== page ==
Trg francoske revolucije, or French Revolution Square, marks one end of the pedestrianised area in central Ljubljana, is just a short walk from Zvezda Park (aka Kongresni or Congress) and the river, and contains a wealth of cultural delights, including lots of Plečnik.
A view of the square in 1935. Photo: Wikimedia
The square has been around since 1793, when it was known as Križniški trg, named after the German Knights who lived there. They also founded the monastery that now houses the Križanke Summer Theatre, the last major work of Jože Plečnik, a name you’ll hear again and again on your trip through Ljubljana, and especially in this part of town, as he was responsible for remodeling the square in the 1930s, and designed the red brick and stone library that dominates the area.
Map showing the Illyrian Provinces. Wikimedia
The focus of this little square is the Napoleon Monument, marked on the map at the end of this text and, erected in 1929 to mark France’s Illyrian Provinces. This features sculptures of two faces, Napoleon and that of Illyria, both produced by Lojze Dolinar.
On one side of this is a couple of cafés, Le Petit Café and a branch of Bazilika, both with outside seating that make them among the nicest spots to sit and watch the world go by in the summer, away from the bustle of the riverside and among a self-selected crowd of culture lovers. Le Petit Café is French-style café with a good menu, warm atmosphere and lots of room inside in the colder months, while Bazilika Bistro focuses on health food that also delicious, and both places cater to vegans and vegetarians.
Inside the Petit Café: Photo: The café's Facebook page
Along the same side of the street, and on the right of these two cafés, is the Mladinsko Sales Gallery, where you can buy tickets for shows by the Slovensko mladinsko gledališče (The Slovenian Youth Theatre), as well as browse or purchase books, CDs, posters and other items related to performances. This is our first sign of the underlying cultural nature of this square, and far from the last. To the left of the two cafés, and just around the corner, at 2 Rimska cesta, is one of the best art supply stores in town, known simply as Art Ljubljana. To the right of the two cafés, on the first street you meet, Gregorčičeva ulica, there's the Glej Theatre, with a programme here, and inside the courtyard beside this is the little Pocket Teater (sic).
A show at Galerija Vžigalica. Photo: the gallery's Facebook
It’s here we’ll note that an art and design high school is also in this neighbourhood, while another part of the sprawling University of Ljubljana, the Faculty of Arts (Filozofska fakulteta), can be found not far away. Indeed, your never far from something educational in Ljubljana. The city itself has a population of around 280,000, with the university having over 60,000 students, the main reason for the youthful look of the town in term time, a youthful vigour that becomes especially intense in this area.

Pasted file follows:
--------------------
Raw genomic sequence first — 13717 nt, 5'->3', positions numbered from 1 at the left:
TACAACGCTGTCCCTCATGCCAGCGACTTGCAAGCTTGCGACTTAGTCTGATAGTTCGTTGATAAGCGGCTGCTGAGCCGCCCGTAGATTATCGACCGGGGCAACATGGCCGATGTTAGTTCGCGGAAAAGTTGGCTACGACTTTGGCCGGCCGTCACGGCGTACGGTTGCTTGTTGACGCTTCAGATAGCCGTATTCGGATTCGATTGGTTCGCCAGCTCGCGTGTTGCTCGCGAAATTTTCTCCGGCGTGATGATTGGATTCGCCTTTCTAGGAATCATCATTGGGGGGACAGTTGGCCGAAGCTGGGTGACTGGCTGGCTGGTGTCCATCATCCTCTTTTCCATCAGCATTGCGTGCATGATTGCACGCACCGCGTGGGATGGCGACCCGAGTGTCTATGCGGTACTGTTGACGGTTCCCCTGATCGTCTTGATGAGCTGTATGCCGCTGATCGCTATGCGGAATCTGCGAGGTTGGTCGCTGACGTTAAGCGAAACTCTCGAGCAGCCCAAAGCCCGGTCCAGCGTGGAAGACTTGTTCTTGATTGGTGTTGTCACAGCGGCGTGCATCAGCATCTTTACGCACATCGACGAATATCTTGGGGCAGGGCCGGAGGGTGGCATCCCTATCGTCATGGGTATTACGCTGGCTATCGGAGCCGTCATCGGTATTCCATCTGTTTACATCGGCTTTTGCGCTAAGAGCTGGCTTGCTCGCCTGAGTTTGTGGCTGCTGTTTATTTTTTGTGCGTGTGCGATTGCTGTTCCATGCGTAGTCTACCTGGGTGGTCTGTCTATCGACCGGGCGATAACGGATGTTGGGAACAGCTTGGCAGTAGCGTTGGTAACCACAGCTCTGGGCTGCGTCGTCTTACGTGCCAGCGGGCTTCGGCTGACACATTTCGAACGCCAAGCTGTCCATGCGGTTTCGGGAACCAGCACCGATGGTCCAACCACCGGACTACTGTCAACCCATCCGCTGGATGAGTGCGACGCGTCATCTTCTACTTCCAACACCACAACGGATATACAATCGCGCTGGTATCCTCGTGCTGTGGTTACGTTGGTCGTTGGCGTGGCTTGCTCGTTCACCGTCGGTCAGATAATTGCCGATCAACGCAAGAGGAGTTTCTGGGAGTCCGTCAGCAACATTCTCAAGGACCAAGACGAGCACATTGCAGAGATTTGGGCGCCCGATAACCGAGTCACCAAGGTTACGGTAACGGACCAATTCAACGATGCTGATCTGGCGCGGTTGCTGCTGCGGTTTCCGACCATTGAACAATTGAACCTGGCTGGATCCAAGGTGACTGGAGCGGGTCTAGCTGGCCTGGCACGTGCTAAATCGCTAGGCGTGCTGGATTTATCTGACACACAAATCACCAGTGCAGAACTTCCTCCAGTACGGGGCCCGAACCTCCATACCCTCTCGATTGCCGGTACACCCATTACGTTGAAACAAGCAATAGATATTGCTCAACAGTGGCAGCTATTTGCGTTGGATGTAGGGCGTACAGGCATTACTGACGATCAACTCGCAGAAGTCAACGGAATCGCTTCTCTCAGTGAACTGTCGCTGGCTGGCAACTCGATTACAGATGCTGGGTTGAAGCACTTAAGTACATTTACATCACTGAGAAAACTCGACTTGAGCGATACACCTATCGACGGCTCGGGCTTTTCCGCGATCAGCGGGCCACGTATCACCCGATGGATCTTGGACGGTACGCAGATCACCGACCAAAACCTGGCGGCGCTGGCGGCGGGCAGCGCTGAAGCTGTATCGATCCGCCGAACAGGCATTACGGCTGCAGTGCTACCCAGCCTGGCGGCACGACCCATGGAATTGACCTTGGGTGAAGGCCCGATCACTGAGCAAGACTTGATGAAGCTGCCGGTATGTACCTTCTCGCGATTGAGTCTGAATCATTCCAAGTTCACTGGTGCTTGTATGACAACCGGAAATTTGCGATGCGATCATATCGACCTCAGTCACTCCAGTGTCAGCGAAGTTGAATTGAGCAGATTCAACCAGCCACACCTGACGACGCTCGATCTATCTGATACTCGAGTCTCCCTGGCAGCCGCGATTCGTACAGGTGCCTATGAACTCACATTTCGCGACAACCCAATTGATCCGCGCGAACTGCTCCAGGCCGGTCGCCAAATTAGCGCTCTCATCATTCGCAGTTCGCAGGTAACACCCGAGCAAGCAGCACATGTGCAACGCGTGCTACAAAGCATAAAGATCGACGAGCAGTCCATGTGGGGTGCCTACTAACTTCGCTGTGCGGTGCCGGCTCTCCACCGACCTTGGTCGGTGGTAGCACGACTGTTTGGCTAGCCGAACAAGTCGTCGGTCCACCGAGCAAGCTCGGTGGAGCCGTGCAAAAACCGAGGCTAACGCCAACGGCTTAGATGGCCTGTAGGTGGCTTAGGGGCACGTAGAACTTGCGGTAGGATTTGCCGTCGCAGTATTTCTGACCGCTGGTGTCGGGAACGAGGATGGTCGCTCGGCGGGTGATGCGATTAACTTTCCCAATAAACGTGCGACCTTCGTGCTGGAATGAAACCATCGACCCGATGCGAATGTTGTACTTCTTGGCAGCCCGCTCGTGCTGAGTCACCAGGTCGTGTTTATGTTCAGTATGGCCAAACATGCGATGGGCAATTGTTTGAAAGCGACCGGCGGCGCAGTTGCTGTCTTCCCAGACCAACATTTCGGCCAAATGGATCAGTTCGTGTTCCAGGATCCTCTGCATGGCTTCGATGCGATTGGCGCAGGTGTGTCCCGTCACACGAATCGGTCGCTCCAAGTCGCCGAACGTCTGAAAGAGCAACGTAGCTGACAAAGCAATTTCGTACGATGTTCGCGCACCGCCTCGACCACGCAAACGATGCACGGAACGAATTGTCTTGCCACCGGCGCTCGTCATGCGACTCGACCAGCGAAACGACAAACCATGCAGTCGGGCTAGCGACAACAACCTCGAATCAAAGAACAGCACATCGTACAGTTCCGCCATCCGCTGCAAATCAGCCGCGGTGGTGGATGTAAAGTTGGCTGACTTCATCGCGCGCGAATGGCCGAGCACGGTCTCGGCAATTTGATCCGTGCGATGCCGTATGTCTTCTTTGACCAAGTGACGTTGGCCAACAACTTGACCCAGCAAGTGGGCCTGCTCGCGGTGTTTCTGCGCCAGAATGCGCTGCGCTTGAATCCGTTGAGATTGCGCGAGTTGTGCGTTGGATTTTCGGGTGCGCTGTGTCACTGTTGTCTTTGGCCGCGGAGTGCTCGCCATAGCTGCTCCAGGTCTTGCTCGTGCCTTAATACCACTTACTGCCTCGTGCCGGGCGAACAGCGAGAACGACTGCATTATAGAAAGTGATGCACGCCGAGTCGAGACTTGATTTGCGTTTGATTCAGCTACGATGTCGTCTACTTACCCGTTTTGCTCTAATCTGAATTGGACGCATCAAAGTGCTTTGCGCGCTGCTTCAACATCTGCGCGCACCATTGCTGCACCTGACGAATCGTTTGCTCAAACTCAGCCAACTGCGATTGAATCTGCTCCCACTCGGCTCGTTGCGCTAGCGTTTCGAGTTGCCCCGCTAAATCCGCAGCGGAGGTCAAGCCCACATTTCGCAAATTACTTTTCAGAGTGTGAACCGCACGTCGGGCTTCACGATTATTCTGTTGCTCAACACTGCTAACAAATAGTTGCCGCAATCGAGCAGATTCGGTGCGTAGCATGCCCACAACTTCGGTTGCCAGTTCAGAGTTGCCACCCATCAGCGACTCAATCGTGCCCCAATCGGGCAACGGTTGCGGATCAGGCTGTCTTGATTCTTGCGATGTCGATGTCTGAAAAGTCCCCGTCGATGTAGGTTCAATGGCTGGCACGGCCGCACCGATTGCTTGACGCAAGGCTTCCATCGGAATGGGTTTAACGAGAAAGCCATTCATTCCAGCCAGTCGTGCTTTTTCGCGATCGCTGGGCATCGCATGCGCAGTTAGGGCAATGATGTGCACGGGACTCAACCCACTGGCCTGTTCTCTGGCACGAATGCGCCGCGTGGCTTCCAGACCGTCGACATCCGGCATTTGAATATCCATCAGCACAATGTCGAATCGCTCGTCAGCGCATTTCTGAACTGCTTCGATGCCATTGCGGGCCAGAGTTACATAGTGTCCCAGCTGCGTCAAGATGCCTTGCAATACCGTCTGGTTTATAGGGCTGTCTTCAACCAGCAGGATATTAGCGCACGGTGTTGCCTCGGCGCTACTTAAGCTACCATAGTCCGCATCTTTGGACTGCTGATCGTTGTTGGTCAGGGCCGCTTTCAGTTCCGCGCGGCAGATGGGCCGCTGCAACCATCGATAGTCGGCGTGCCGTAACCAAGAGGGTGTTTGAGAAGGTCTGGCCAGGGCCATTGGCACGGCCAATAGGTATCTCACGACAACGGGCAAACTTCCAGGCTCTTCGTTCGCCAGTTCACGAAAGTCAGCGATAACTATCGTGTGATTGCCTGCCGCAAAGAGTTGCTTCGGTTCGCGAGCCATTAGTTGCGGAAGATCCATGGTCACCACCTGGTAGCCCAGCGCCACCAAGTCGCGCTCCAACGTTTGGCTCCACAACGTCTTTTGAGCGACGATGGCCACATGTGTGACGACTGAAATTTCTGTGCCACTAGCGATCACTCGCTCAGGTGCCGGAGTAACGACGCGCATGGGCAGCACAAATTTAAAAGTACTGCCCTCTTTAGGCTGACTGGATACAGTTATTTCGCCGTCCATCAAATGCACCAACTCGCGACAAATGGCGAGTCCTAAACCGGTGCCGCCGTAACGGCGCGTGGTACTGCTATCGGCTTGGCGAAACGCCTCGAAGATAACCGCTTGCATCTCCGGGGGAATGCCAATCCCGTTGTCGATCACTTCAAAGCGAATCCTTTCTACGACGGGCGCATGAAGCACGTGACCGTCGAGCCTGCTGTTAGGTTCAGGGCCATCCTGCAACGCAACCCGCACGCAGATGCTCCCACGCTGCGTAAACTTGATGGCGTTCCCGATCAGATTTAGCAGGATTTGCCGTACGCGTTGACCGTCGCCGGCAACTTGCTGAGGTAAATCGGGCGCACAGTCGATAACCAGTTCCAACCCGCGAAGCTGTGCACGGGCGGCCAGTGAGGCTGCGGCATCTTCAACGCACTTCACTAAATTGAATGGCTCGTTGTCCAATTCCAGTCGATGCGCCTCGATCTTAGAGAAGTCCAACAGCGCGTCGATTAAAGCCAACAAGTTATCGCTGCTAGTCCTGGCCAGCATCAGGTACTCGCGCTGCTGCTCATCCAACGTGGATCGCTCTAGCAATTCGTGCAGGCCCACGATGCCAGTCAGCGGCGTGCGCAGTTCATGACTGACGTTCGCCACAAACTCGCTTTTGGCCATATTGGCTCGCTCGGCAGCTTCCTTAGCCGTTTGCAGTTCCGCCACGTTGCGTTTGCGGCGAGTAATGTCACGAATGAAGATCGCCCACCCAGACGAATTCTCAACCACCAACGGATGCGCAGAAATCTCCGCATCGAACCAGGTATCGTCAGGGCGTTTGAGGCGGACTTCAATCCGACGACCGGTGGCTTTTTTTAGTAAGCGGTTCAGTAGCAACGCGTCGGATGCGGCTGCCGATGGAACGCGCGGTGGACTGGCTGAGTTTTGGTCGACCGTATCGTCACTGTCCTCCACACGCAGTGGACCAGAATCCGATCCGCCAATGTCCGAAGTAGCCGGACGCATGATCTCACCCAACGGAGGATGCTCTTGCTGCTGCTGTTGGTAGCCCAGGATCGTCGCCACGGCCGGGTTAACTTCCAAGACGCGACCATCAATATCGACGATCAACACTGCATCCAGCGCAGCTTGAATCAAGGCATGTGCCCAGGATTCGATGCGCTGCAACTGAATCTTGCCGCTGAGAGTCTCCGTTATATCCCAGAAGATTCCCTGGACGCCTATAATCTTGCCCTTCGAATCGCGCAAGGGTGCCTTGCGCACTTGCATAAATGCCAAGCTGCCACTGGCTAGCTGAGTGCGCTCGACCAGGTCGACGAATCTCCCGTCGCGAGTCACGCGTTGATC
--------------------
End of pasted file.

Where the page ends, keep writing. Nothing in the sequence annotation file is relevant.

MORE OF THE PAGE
A corner of Križanke. Wikimedia
Moving counter clockwise and heading down into the square, we come across the main event, at least when there’s a show on, Križanke. Originally a monastery, this was remodelled by Jože Plečnik between 1952 and 1956, and is the architect’s last major work. A visit is especially rewarding if you’ve been paying attention to some of his other works in town – the Triple Bridge, Market Arcades, Cobbler’s Bridge (to my mind, the prettiest), and more – as you’ll see elements reused and reworked, a mix of styles that turn from timeless to anachronistic, the shock of the new and the strength of tradition. The site’s full name is the Križanke Summer Theatre, and between April and October it's the site of much of the Ljubljana Fetival, with jazz, pop/rock and classical performances. Weather permitting, there’s not a better venue in town. The Festival's official website is here.
Around the corner, at 2 Rimska cesta, is one of the best art supply stores in town. Photo: JL Flanner
Moving down the square we come to the City Museum, housed in what was once the Auersperg Palace (Turjaška palača), the which has a permanent display of items showing the history of the city, from Roman times to today, as well as themed exhibitions. Details of shows and events can be found here, while our write-up of the exibition on Ljubljana is here.
The entrance to the City Museum is on Gosposka ulica, and you can follow that back to the centre of town, passing some nice bars and restaurants, or keep walking downhill on one of the lanes that’ll take you to the Breg Embankment. But we’ll stay in the square, and moving back uphill there’s the Galerija Vžigalica (Match Gallery). This has some interesting and often challenging shows, and is always worth a look. It also played host to the best small gallery opening I’ve been to in town, where I overhead the following: “I was a party, the host was a designer. They put their clothes on the models and if you bought something they took it off. That’s how I got these pants.” It’s that kind of place, and the gallery’s Facebook page has details of what's now on display.
The back of the library, as viewed from Novi trg. Wikimedia
Just up from this is Hartman, for my money the best store for classical music in the city, selling both CDs and scores. The location is an apt one, not only because it’s opposite Križanke, but also because the Music Academy is not far away, just on the other side of the last building we’ll note in this quarter, Plečnik’s National and University Library of Slovenia. This monumental work is well worth walking around, both inside and out, with the outer walls a mix of red brick and grey stones, recycled from the city’s older buildings.